Kings of the Dead: Cimetière des Rois

The grave of John Calvin.

February 17, 2019 — I don’t care how good they are at making chocolate or accelerating particles, I wasn’t going to leave Geneva on my first trip there without visiting a Swiss cemetery. That’s just me. Fortunately, an important one was only a mile from my hotel…the Cemetery of Kings.

In the local tongue, that’s Cimetière des Rois, which is actually a nickname. As is another of its monikers, the Geneva Pantheon. Its real name is Cimetière de Plainpalais. But they all add up to a place to plant a bunch of important dead people. Cimetière des Rois is jampacked with writers and artists and musicians and scientists and leaders. It’s an outdoor Westminster Abbey with strict rules for whose flesh can decay there.


The beginnings of the cemetery were slightly less auspicious than that. It was established in 1482 to take in victims of the Black Plague that was ravaging Europe at the time. But it’s feeling much better now.

The cemetery is on the Rue de Rois, hemmed in on all side by city. It’s small, around seven acres and divoted with only about 350 burials. However, it seems even smaller because most of the markers are gone, and the ones that remain are spaced out around the cemetery’s wide paths and open sections. I visited it early in the morning, and the few people I saw there were using it as a shortcut on their way to work.


Overall, the place looked more like a sculpture garden than a rot garden. No two stones look the same and many are extravagant monuments that would work just as well in a town plaza. And, in fact, Cimetière des Rois has been used as a sculpture garden in the past, in 2016. A green metal park bench with an overhang shaped like a question mark is one of the installations that remains to this day (Claudio Colucci’s Question Time).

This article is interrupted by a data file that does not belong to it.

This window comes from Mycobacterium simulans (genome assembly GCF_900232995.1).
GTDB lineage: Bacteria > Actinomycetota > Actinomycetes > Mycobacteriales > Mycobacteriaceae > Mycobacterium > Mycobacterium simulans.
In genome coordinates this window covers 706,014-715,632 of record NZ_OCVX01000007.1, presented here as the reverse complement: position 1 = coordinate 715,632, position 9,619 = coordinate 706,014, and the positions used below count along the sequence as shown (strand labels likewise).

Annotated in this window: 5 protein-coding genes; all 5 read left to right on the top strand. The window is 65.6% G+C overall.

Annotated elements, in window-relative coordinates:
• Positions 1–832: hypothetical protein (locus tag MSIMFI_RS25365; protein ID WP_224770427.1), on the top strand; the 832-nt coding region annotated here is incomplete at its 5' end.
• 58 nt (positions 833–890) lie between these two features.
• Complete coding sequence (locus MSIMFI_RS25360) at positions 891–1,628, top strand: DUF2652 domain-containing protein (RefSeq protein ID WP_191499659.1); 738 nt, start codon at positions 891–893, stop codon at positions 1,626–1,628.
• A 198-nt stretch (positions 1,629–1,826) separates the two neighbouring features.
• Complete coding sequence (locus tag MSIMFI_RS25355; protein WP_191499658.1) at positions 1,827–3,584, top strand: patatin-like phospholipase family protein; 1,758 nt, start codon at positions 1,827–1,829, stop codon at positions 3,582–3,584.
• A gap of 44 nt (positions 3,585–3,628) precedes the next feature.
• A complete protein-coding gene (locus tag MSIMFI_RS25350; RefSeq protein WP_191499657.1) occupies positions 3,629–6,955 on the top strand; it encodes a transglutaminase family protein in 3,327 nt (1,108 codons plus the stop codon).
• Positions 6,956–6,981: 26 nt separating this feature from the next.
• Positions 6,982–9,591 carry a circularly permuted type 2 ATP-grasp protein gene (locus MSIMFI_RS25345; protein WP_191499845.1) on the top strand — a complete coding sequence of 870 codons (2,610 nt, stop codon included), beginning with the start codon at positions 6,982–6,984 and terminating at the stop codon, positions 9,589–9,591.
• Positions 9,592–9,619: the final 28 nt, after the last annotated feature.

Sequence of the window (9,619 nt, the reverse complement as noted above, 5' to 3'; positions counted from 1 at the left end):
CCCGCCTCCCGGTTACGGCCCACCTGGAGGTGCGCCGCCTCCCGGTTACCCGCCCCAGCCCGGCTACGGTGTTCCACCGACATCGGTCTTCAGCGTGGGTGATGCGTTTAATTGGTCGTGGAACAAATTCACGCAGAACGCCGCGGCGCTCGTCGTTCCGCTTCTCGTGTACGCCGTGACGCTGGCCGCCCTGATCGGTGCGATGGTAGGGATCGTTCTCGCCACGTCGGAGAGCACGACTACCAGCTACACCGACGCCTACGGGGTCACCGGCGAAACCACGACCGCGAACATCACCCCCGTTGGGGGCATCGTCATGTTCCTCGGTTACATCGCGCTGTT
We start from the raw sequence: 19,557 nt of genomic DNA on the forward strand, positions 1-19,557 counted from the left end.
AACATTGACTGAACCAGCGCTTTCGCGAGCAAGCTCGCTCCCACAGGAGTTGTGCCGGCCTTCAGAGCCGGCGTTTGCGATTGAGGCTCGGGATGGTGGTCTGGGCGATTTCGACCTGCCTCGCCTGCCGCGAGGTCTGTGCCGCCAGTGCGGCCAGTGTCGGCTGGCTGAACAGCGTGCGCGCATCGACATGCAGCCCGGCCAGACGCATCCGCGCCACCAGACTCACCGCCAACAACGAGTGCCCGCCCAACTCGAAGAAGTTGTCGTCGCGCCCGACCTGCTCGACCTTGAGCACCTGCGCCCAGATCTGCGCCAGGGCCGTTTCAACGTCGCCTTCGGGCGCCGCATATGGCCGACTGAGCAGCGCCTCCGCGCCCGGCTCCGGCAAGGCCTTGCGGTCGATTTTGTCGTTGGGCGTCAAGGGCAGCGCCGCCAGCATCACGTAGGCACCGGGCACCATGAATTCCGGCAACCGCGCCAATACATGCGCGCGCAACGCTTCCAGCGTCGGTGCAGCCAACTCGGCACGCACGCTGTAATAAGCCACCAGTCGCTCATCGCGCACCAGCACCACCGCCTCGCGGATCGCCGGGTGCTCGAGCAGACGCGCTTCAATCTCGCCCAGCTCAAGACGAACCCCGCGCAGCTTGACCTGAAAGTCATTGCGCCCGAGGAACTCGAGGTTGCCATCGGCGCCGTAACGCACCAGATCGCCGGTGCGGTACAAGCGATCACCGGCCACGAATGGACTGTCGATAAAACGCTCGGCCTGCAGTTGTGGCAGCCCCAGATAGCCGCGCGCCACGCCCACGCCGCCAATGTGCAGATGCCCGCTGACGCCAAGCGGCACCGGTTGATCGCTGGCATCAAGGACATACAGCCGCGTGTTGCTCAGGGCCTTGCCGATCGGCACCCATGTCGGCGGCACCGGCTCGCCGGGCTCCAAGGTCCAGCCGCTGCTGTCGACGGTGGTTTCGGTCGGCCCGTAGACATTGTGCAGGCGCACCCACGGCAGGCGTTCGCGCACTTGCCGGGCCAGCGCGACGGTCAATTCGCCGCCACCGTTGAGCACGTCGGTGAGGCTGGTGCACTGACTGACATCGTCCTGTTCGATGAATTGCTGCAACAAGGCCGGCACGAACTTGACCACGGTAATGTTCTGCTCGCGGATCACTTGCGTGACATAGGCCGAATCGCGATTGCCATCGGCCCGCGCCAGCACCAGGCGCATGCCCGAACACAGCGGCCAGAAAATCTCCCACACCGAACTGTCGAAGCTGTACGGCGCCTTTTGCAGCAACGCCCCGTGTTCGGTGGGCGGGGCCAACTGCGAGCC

Honestly, I’d never heard of most of the famous dead dirting in that cemetery. In fact, I’d only heard of two. One was the Argentinian writer Jorge Luis Borges, who died in 1986. He had grown up in Geneva and returned their later in life. His gravestone is roughhewn and engraved with Nordic and English imagery to evoke the myths he was fascinated with in his work.


The other was theologian John Calvin, one of the principal figures of the Protestant Reformation and the guy who made predestination so cool that they named the theology after him. His grave was a small nub of stone surrounded by a decorative fence. It’s not the exact location of his body, as he was buried in an unmarked grave to avoid being canonized into cultdom after his death. The stone has marked it as the traditional site since the 1800s.


After I found those two graves, I saw another item of interest. At first I thought it was just another grave. A large, flat stone rectangle flush with the ground. But it was the word I recognized among all the French on what I thought was the epitaph that caught my eye: “Secrets.” A quick Google translation later, and I realized this was another art installation from 2016. It’s called Tomb of Secrets, and it’s by Sophie Calle. She likes to stick slotted monuments in graveyards for people to insert paper with their most intimate secrets written on them. She has another, an obelisk this time, at Green-Wood Cemetery in New York.

I stayed for about an hour, and then left feeling better about my time in Geneva. I’d seen my Swiss cemetery. Now I was ready to check out the city’s chocolate and get my particles accelerated.